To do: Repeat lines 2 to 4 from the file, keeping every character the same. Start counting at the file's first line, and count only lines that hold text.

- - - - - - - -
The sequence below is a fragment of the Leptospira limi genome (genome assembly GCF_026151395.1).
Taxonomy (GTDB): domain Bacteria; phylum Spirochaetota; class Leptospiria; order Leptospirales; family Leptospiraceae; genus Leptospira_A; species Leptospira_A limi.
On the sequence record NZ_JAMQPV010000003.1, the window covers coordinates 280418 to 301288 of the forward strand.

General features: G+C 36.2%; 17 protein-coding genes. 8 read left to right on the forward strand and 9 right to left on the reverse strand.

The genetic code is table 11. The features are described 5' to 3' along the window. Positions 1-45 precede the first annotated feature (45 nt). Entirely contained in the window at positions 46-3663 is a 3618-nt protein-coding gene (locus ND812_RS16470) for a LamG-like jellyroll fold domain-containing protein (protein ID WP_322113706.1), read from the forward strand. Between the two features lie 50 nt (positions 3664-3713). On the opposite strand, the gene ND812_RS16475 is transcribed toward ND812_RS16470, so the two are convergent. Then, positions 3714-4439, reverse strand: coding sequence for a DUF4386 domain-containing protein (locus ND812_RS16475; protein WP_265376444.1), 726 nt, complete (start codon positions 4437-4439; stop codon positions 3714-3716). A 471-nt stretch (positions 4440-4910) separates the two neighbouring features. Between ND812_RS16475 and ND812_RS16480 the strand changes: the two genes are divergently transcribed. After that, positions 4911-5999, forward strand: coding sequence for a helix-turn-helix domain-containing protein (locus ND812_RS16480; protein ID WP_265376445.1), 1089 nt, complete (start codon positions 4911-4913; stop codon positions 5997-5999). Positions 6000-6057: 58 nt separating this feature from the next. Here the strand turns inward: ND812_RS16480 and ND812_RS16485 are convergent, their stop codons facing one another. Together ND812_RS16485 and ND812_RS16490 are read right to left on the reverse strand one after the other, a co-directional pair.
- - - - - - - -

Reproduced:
Taxonomy (GTDB): domain Bacteria; phylum Spirochaetota; class Leptospiria; order Leptospirales; family Leptospiraceae; genus Leptospira_A; species Leptospira_A limi.
On the sequence record NZ_JAMQPV010000003.1, the window covers coordinates 280418 to 301288 of the forward strand.

General features: G+C 36.2%; 17 protein-coding genes. 8 read left to right on the forward strand and 9 right to left on the reverse strand.